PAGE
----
, Volume 78, Issue 6, pp 525-543
Date: 02 Feb 2012

Serotonin accumulation in transgenic rice by over-expressing tryptophan decarboxlyase results in a dark brown phenotype and stunted growth

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Abstract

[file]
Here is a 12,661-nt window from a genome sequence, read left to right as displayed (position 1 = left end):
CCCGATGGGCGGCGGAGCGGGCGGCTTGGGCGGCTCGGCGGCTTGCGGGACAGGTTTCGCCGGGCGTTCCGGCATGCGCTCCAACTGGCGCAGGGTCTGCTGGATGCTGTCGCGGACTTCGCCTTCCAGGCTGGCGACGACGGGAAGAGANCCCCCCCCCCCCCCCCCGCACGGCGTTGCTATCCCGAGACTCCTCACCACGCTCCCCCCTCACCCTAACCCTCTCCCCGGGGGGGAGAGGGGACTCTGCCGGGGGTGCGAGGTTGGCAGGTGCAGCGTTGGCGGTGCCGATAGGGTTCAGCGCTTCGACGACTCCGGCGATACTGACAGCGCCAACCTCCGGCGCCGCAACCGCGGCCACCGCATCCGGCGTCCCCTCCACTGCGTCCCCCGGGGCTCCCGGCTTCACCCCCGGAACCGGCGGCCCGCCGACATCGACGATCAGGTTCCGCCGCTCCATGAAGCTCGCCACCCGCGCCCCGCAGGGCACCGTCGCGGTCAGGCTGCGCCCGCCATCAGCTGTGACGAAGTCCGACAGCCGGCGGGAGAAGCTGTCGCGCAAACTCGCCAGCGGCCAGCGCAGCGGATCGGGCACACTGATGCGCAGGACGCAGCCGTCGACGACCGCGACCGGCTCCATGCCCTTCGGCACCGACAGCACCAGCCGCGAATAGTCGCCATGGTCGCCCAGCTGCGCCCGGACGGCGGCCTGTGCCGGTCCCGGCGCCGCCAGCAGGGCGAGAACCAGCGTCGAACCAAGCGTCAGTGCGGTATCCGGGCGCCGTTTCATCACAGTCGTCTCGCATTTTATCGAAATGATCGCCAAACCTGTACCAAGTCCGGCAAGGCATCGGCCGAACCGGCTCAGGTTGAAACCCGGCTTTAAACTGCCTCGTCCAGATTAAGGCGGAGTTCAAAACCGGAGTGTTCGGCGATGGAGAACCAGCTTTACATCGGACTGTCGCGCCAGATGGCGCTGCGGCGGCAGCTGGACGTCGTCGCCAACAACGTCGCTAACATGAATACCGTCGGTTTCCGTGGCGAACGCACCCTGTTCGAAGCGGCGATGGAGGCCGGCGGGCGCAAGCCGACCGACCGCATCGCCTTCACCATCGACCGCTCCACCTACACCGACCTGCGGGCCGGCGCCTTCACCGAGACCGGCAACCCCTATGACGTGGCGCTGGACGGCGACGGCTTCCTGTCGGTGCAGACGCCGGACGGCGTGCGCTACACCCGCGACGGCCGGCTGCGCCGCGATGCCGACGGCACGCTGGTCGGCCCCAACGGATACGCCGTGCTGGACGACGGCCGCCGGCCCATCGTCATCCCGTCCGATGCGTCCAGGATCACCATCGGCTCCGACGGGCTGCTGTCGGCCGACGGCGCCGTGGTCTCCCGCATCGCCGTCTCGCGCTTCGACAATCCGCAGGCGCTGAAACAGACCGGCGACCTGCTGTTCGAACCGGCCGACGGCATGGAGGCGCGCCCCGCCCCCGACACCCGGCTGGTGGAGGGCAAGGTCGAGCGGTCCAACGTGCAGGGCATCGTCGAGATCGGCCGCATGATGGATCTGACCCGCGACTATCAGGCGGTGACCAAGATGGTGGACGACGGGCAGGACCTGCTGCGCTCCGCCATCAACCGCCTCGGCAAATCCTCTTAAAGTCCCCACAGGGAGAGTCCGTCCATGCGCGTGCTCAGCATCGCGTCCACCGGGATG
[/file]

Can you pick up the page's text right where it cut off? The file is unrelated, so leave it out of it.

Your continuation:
A mutant M47286 with a stunted growth, low fertility and dark-brown phenotype was identified from a T-DNA-tagged rice mutant library. This mutant contained a copy of the T-DNA tag inserted at the location where the expression of two putative tryptophan decarboxlyase genes, TDC-1 and TDC-3, were activated. Enzymatic assays of both recombinant proteins showed tryptophan decarboxlyase activities that converted tryptophan to tryptamine, which could be converted to serotonin by a constitutively expressed tryptamine 5′ hydroxylase (T5H) in rice plants. Over-expression of TDC-1 and TDC-3 in transgenic rice recapitulated the stunted growth, dark-brown phenotype and resulted in a low fertility similar to M47286. The degree of stunted growth and dark-brown color was proportional to the expression levels of TDC-1 and TDC-3. The levels of tryptamine and serotonin accumulation in these transgenic rice lines were also directly correlated with the expression levels of TDC-1 and TDC-3. A mass spectrometry assay demonstrated that the dark-brown leaves and hulls in the TDC-overexpressing transgenic rice were caused by the accumulation of serotonin dimer and that the stunted growth and low fertility were also caused by the accumulation of serotonin and serotonin dimer, but not tryptamine. These results represent the first evidence that over-expression of TDC results in stunted growth, low fertility and the accumulation of serotonin, which when converted to serotonin dimer, leads to a dark brown plant color.